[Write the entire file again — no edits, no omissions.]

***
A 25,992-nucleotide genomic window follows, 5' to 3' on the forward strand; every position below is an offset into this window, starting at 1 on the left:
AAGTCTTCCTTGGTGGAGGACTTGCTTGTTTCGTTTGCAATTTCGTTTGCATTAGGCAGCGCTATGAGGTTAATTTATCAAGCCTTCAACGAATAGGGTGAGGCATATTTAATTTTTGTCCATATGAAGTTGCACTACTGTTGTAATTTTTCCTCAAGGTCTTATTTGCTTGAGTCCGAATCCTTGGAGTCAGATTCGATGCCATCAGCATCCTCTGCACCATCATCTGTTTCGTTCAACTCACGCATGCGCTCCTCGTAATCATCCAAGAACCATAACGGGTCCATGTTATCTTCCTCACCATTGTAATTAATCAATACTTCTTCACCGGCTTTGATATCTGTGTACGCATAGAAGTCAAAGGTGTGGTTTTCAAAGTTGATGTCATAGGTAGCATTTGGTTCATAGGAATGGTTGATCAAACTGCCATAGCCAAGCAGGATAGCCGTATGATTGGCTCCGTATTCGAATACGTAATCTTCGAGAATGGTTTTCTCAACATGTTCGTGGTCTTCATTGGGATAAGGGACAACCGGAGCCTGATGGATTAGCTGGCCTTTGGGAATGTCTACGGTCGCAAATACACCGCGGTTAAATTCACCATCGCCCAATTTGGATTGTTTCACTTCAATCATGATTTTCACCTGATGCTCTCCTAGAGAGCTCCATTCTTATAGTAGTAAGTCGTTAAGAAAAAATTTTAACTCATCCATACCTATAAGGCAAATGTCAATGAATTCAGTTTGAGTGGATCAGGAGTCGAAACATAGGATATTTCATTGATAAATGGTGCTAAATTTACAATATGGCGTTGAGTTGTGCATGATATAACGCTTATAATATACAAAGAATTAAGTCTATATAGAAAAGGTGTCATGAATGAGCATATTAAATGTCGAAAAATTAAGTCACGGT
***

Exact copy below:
A 25,992-nucleotide genomic window follows, 5' to 3' on the forward strand; every position below is an offset into this window, starting at 1 on the left:
AAGTCTTCCTTGGTGGAGGACTTGCTTGTTTCGTTTGCAATTTCGTTTGCATTAGGCAGCGCTATGAGGTTAATTTATCAAGCCTTCAACGAATAGGGTGAGGCATATTTAATTTTTGTCCATATGAAGTTGCACTACTGTTGTAATTTTTCCTCAAGGTCTTATTTGCTTGAGTCCGAATCCTTGGAGTCAGATTCGATGCCATCAGCATCCTCTGCACCATCATCTGTTTCGTTCAACTCACGCATGCGCTCCTCGTAATCATCCAAGAACCATAACGGGTCCATGTTATCTTCCTCACCATTGTAATTAATCAATACTTCTTCACCGGCTTTGATATCTGTGTACGCATAGAAGTCAAAGGTGTGGTTTTCAAAGTTGATGTCATAGGTAGCATTTGGTTCATAGGAATGGTTGATCAAACTGCCATAGCCAAGCAGGATAGCCGTATGATTGGCTCCGTATTCGAATACGTAATCTTCGAGAATGGTTTTCTCAACATGTTCGTGGTCTTCATTGGGATAAGGGACAACCGGAGCCTGATGGATTAGCTGGCCTTTGGGAATGTCTACGGTCGCAAATACACCGCGGTTAAATTCACCATCGCCCAATTTGGATTGTTTCACTTCAATCATGATTTTCACCTGATGCTCTCCTAGAGAGCTCCATTCTTATAGTAGTAAGTCGTTAAGAAAAAATTTTAACTCATCCATACCTATAAGGCAAATGTCAATGAATTCAGTTTGAGTGGATCAGGAGTCGAAACATAGGATATTTCATTGATAAATGGTGCTAAATTTACAATATGGCGTTGAGTTGTGCATGATATAACGCTTATAATATACAAAGAATTAAGTCTATATAGAAAAGGTGTCATGAATGAGCATATTAAATGTCGAAAAATTAAGTCACGGT